On 30 November 2022, the FSC issued Guidance Notes on the regulatory treatment of NFTs. Failure to comply with these Guidance Notes may entail regulatory sanctions and may constitute an offence where any person acts against a direction from the FSC to comply with these Guidance Notes.

NFTs may take different forms and are often linked to items such as artworks, music or videos. The Guidance Notes define an NFT as a token recorded using distributed ledger technology such as Blockchain, whereby each recorded NFT is distinct with unique features from any other NFT and can be associated with a distinct physical or virtual asset.

In formulating these Guidance Notes, the FSC has considered the guidance issued by the Financial Action Task Force (FAFT) relating to Virtual Assets and Virtual Assets Services Providers. NFTs are generally not considered to be Virtual Assets under the FATF definition.

According to such guidance, NFTs are: “digital assets that are unique, rather than interchangeable, and that are in practice used as collectibles rather than as payment or investments instruments”. However, they may fall under the Virtual Assets definition “if they are to be used for payment or investment purposes in practice”.

For the purpose of providing more clarity into what would be regulated under the Virtual Asset and Initial Token Offering Services Act 2021 (VAITOS), the FSC laid down 3 scenarios in its Guidance Notes shedding some more light on its regulatory position with respect to NFTs:

1. NFTs as digital representations of collectibles with no payment or investment characteristics

The carrying of activities such as marketing and issuance of NFTs as only a genuine digital collectible which is not used for payment or investment purposes shall not fall within the regulatory purview of the FSC. It is worth highlighting that the FSC equally specifies that such NFTs may be linked to an underlying asset.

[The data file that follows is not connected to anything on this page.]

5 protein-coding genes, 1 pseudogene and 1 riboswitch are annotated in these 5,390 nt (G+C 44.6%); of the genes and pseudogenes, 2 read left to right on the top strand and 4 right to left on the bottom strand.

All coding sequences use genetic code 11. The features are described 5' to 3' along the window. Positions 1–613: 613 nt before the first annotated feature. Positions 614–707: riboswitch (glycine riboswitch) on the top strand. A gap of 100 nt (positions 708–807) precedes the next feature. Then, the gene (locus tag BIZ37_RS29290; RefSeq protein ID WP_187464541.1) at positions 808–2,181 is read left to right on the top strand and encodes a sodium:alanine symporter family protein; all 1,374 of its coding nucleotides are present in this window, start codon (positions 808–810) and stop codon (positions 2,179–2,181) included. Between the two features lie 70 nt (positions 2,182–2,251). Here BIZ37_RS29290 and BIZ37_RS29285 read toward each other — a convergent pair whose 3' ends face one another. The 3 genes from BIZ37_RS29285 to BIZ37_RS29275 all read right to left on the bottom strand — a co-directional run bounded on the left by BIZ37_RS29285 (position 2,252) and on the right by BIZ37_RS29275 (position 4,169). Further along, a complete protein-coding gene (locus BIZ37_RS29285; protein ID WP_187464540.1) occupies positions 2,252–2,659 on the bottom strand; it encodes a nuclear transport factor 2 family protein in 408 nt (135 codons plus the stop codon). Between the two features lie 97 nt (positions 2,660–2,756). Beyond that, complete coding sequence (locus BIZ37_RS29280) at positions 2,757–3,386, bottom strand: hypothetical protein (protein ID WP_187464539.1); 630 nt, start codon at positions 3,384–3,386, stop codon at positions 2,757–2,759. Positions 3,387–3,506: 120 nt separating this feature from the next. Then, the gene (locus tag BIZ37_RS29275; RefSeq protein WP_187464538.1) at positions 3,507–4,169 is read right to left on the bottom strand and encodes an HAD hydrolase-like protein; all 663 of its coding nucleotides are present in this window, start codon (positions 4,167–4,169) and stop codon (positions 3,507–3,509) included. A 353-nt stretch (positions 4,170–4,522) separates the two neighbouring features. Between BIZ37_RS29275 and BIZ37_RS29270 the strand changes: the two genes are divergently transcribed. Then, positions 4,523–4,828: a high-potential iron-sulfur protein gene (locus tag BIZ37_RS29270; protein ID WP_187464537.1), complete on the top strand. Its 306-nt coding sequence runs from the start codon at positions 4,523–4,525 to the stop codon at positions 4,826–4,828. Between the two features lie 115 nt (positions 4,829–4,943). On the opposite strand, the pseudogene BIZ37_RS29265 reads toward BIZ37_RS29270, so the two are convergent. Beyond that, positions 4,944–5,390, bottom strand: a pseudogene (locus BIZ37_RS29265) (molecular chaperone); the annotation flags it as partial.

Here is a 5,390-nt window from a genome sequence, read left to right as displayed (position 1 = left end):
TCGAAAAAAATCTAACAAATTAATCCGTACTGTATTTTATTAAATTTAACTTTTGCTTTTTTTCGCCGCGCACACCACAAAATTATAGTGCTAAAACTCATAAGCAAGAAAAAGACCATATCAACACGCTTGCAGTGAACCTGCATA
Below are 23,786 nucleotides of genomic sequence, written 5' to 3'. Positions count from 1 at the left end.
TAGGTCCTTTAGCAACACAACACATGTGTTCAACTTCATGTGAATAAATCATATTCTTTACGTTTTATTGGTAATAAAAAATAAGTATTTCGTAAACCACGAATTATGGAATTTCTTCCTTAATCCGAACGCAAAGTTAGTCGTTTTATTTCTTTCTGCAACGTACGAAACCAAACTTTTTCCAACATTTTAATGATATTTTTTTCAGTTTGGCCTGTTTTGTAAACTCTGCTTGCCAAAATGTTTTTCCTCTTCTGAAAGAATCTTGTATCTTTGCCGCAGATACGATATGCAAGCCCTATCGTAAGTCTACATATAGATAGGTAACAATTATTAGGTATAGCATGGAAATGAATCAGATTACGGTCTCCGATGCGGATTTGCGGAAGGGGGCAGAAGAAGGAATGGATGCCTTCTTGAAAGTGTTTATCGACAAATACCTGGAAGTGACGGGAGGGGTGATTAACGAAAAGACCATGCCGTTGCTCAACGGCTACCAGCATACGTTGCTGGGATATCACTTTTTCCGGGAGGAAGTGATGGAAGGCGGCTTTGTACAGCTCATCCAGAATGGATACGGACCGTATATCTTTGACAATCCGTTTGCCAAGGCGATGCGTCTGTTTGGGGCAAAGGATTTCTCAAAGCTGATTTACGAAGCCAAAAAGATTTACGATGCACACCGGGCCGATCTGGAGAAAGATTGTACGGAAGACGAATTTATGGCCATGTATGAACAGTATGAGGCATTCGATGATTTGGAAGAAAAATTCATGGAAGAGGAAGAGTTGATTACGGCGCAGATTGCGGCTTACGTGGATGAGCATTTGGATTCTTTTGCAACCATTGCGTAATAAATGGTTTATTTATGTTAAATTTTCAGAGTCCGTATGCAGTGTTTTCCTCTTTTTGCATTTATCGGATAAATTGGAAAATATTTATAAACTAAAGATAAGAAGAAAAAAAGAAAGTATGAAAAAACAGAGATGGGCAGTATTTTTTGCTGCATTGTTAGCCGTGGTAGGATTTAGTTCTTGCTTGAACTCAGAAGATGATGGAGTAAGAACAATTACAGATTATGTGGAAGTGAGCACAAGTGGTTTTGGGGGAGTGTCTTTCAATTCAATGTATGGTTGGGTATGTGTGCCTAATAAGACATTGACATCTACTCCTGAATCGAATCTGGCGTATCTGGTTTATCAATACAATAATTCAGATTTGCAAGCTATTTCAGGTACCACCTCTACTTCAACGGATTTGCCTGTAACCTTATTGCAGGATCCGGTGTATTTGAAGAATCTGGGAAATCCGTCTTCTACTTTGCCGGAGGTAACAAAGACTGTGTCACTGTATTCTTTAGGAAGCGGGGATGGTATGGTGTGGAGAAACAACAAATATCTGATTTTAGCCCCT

2. NFTs with securities characteristics

Some NFTs may have overlapping characteristics of a digital collectible and a transferable financial asset which would then bring such NFTs under the definition of securities as defined under the Securities Act 2005.

Likewise, where the NTFs constitute a share or confers ownership or economic rights, they shall be deemed as a Security Token and shall constitute a regulated business activity, in accordance with the provisions of the Securities Act 2005, Securities (Collective Investment Schemes and Closed-end Funds) Regulations 2008 and the Guidance Notes relating to Security Token Offerings and Security Token Trading Systems issued by the FSC on 15 June 2020 and which has been updated on 23 August 2022.

Such regulated business activity whether in Mauritius or targeting Mauritian residents would require an appropriate licence issued by the FSC.

3. All other NFTs

This third scenario seeks to capture the NFTs which fall under the category of virtual assets. (i.e. those which are not digital collectibles and are not securities). Such NFTs are therefore regulated under the VAITOS. The issuer of such virtual token needs to apply for registration as an issuer of initial token offerings with the FSC in accordance with section 24 of the VAITOS. In addition, any person who administers, hold, transfer or exchange such virtual token is required to apply for the relevant licence as a Virtual Asset Service Provider as per Section 8 of the VAITOS.

Conclusion

In today’s world, NFTs are the latest trend and are attracting huge investments. It is important to consider the nature of the NFT and its function in practice and not what terminology or marketing terms are used to describe it.

In that context, the functional approach taken by the FSC should be applied on a case by case basis to determine into what scenario type an NFT would fall into.

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